Using the following equation, the test point is compliant if:



(eq. 3.7)

\( ExNorm_{Pk\_AvgRMS} \leq 1 \)

where:

\( ExNorm_{Pk\_AvgRMS} = max_{j=1to5} \left[ \sum_{i=1}^{N} \left( \frac {E_{AvgRMS,i,j}}{E_{SC6,i}} \right)^2 \right] \)

where:
N is the total number of frequencies at the site
EAvgRMS,i,j is the time-averaged field strength for the ith frequency at point j on the vertical line
ESC6,i is the SC6 electric field strength limit for the ith frequency
ExNormPk_AvgRMS is the highest value among the 5 points on the vertical line of the total normalized exposure level associated with each point.

Finally, eq. 3.7 may be used for measurements performed in near-field and far-field regions.

If single axis measurements are performed, for each point j on the vertical line, the time-averaged field strength of each axis (EAvgRMS,i,j)k is combined (for the ith frequency). The resulting total field strength for that frequency at that point (EAvgRMS,i,j) is then compared to the SC6 field strength limit for that frequency (ESC6,i). This gives the normalized exposure level for the ith frequency at point j. The normalized contribution of each frequency at point j is added in order to obtain the total normalized exposure level at point j. This process is repeated for each of the 5 points on the vertical line. Among the 5 points, the highest value of the total exposure level associated with each point is kept. This highest value should be smaller or equal to 1 in order to ensure compliance with SC6.

Using the following equation, the test point is compliant if:




(eq. 3.8)

\( ExNorm_{Pk\_AvgRMS} \leq 1 \)

where:

\( ExNorm_{Pk\_AvgRMS} = max_{j=1to5} \left[ \sum_{i=1}^{N} \left( \frac {E_{AvgRMS,i,j}}{E_{SC6,i}} \right)^{2} \right] \)

and where:

\( E_{AvgRMS,i,j} = \sqrt{ \sum_{k=1}^{3} \left[ \left(E_{AvgRMS,i,j} \right)_{k} \right]^{2} } \)

where:
N is the total number of frequencies at the site
(EAvgRMS,i,j)k is the time-averaged field strength for the ithfrequency at point jon the vertical line along the axis k (k= x, y and z)
EAvgRMS,i,j is the time-averaged field strength for the ith frequency at point j on the vertical line
ESC6,i is the SC6 electric field strength limit for the ith frequency
ExNormPk_AvgRMS is the highest value among the 5 points on the vertical line of the total normalized exposure level associated to each point.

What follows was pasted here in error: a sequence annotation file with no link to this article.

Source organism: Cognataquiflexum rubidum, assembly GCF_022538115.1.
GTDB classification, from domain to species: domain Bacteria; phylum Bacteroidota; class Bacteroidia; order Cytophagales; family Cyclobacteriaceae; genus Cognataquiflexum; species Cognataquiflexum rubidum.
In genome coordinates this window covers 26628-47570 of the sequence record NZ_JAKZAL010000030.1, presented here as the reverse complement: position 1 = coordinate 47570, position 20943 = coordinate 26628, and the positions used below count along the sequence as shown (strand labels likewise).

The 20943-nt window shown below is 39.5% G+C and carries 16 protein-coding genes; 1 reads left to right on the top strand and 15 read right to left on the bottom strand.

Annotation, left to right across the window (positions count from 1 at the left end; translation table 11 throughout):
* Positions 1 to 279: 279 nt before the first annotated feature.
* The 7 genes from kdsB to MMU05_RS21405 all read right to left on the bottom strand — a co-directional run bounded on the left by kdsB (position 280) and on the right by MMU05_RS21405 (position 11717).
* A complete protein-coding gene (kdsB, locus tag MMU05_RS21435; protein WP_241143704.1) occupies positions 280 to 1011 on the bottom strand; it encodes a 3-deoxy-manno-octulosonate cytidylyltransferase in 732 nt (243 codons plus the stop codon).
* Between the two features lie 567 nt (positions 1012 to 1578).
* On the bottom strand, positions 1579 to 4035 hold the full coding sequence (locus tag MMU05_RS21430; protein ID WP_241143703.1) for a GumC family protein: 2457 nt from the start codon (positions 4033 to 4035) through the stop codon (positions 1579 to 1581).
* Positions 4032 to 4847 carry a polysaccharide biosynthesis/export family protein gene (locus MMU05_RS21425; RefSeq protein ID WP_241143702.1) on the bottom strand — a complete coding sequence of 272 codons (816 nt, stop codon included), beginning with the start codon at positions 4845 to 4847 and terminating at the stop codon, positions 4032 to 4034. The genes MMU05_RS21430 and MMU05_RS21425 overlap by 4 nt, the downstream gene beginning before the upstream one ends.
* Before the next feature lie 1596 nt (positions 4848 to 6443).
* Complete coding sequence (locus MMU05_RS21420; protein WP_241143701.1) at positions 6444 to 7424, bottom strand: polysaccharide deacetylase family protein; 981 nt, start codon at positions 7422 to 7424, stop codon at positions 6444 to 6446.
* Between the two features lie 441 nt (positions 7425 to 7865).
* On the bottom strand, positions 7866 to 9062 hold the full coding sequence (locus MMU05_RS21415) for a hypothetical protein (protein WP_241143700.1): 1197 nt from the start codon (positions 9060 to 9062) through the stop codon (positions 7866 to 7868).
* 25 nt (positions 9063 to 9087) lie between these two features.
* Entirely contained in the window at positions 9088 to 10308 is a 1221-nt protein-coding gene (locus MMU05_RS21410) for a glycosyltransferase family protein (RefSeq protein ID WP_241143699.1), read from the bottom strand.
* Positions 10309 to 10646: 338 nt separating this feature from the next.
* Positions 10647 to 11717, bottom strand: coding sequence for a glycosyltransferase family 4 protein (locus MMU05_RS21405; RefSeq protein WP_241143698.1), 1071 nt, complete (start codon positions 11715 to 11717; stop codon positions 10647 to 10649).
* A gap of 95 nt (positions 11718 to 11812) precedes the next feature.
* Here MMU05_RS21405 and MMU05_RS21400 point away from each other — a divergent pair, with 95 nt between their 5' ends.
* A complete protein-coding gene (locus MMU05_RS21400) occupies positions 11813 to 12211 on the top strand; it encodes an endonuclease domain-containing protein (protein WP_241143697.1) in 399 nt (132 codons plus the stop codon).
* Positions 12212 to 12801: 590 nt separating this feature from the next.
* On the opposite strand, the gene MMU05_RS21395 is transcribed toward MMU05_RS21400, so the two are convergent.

3.2.3.4 Applying measurement equipment uncertainty

As indicated in step 6 of section 3.1, the measurement equipment uncertainty should be added to each measurement before determining compliance (see annex B). The following two examples show how to consider the uncertainty of the measurement equipment.

Example 1:

The meter shows a reading of 25% of the SC6 limit for UE. If the measurement equipment has an uncertainty of ±3 dB, the percentage could be as high as 50% of the SC6 limit for UE. Therefore, the location should be considered for detailed measurements (see section 3.2.3).

Example 2:

The meter shows a reading of 10% of the SC6 limit for UE. If the measurement equipment has an uncertainty of ±3 dB, the percentage could be as high as 20% of the SC6 limit for UE. Therefore, the location does not need to be considered for detailed measurements.

3.3 Induced and contact current measurement procedures

Induced and contact current measurement are required if the transmitters within the radio environment have operating frequencies of 110 MHz or below. Within strong RF fields, close attention must be given to metallic objects, including guy-wires and anchor points, as induced and contact currents as well as re-radiated RF emissions can be present at levels, which exceed the UE limits. Since neither numerical analysis methods, nor current computational modeling simulations, are able to accurately assess the levels present at these locations, operators of these site may have to conduct measurements in order to demonstrate compliance.